Officers before October 16, 1981 and enlisted before September 7, 1980

(A minimum of one of the following)

  • Died on or after November 1, 1990, and a privately purchased headstone commemorates their burial.
  • Buried in an unmarked grave, wherever in the globe.
  • Enlisted after Sep. 7, 1980 & Officers after Oct. 16, 1981

(A minimum of one of the following)

  • Died on or after November 1, 1990, and a privately purchased headstone commemorates their burial.
  • Buried in an unmarked grave, wherever in the globe.

(And one of them, at least)

  • Served for at least 24 months in active-duty
  • Died while serving on active duty
  • National Guard Members & Reservists

Members of the National Guard must check off at least one of these:

  • Was over 60 years old or qualified for retirement pay at the time of death
  • Served during the time they were called to duty while in Federal status, Reservists must check at least one of the following:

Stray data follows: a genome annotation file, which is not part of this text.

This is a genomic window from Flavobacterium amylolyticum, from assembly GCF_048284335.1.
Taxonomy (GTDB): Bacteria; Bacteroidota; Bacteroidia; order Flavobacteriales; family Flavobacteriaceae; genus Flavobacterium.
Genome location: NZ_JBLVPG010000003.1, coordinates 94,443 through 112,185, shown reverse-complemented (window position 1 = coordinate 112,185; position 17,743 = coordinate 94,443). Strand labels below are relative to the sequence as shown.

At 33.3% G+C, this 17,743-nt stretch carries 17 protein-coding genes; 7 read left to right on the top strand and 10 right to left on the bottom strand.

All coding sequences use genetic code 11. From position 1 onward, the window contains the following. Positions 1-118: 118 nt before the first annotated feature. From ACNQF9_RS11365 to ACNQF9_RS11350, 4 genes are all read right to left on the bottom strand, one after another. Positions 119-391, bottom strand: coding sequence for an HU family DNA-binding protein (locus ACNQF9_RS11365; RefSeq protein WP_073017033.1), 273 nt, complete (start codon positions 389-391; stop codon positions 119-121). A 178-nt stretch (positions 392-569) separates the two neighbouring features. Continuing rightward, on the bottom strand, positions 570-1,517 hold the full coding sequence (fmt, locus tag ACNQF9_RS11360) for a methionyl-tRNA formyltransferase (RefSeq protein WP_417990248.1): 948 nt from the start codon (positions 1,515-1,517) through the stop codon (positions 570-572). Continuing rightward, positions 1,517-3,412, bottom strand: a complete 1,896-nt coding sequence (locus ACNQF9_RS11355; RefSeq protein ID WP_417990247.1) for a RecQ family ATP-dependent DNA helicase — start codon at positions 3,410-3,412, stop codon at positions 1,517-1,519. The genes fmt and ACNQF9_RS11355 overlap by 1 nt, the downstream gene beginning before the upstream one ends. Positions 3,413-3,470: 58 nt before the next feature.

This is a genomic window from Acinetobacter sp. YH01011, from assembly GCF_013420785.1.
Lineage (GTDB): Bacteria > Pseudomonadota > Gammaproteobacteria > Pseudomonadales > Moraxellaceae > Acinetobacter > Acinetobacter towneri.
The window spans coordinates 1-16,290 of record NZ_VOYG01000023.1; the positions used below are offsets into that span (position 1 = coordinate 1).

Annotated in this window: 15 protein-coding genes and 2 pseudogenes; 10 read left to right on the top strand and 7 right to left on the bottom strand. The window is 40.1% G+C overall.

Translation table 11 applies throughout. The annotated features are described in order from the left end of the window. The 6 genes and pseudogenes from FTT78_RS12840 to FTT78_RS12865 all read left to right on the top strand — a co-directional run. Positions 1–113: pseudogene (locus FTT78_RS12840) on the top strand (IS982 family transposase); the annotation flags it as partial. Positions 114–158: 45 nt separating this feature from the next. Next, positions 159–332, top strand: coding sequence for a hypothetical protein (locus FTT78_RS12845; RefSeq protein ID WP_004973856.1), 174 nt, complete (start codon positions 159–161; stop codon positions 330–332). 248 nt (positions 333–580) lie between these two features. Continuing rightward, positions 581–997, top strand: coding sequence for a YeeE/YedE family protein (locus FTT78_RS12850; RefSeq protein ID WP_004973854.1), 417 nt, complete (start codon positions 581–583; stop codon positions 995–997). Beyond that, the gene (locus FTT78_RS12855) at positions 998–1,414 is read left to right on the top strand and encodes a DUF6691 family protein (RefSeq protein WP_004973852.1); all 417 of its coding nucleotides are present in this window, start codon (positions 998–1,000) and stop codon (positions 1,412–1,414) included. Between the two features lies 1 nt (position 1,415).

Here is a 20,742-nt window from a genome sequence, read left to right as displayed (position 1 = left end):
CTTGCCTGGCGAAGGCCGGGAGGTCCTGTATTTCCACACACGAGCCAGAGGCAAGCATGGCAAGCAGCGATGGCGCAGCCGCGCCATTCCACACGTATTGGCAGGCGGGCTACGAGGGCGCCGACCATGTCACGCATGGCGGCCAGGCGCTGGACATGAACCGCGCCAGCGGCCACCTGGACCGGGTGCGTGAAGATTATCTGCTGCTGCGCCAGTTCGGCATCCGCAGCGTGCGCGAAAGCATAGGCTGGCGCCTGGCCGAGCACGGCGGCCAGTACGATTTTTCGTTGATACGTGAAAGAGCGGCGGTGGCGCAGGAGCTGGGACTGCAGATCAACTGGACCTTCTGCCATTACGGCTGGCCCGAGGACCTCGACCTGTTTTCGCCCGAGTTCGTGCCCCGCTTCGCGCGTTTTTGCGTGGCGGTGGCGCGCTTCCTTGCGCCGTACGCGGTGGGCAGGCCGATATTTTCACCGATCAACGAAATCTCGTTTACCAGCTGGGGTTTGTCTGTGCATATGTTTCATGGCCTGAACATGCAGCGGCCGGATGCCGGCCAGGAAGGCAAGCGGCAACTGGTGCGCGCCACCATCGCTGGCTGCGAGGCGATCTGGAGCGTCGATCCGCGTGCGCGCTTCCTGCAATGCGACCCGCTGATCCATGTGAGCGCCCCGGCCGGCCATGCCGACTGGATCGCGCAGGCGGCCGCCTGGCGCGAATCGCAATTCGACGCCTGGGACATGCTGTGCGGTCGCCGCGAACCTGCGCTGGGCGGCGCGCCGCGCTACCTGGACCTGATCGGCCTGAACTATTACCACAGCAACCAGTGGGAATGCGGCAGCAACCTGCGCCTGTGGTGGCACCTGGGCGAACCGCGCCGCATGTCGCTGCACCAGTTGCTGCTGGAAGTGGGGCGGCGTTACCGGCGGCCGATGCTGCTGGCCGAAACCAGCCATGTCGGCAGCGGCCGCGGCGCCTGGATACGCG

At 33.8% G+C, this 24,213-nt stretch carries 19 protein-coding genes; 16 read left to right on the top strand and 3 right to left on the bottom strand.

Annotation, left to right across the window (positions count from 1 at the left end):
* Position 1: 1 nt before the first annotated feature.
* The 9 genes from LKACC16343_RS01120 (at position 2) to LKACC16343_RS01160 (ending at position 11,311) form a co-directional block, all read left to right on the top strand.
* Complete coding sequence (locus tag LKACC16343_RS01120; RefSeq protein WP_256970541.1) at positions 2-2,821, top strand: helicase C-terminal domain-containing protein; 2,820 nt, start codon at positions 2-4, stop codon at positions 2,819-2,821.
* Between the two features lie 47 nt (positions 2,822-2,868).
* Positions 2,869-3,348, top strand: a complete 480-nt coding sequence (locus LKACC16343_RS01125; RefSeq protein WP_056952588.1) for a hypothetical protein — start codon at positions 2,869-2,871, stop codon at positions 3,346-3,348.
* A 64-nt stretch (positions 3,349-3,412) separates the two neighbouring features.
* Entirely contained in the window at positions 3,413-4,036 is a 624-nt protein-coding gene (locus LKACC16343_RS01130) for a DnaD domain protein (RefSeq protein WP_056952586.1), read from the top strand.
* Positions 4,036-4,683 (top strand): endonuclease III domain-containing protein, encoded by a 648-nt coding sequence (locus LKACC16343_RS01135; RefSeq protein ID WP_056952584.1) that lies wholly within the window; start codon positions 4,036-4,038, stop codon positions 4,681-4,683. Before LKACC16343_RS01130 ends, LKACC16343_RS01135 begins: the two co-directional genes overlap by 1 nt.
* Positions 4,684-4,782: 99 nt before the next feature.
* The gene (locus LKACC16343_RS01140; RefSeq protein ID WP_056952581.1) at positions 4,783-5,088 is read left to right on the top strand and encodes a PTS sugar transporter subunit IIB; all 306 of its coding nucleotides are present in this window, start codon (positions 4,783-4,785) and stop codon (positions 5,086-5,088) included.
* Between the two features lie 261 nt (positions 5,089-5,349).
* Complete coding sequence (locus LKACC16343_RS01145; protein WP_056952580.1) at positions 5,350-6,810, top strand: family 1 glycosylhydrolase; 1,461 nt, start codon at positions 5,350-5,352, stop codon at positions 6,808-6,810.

• Was over 60 years old or qualified for retirement pay at the time of death
  • Wasn’t summoned to active duty to train Spouses and Dependents

While spouses and family members are not eligible if they are interred in a private cemetery, they are if they are interred in a national cemetery, state or tribal cemetery for veterans, military post cemetery, or military base cemetery.

2. Determine Whether You Can Make An Order For Your Departed

marker headstone

You must be one of the following to apply for a headstone and other memorial items for the deceased:

  • A family member
  • A personal representative
  • A state or local government employee serving Veterans
  • A legal representative for the burial or memorialization of the deceased

If the deceased’s remains, though:

  • Have not been identified or recovered
  • Were buried at sea
  • Were donated to science
  • Were cremated and scattered

You must be a family member to order a headstone or other memorial object.

3. Gather The Deceased’s Military Records of Separation.

Gather The Deceased's Military Records of Separation.

The following records may be submitted as evidence of the deceased’s honorable discharge:

  • Transcript of Military Record (aka. DA 1569)
  • Armed Forces Identification Card (aka. DD 2A, 2AF, 2CG, 2MC, 2N, or 2NOAA)
  • Statement of Service (aka. DD13)
  • Discharge Certificate (aka. DD217, AGO 525, 755, 01252, 01502, WD AGO 1502, 1504)
  • Honorable Discharge Certificate (aka. DD 256A, 256F, 256CG, 256MC, or 256N)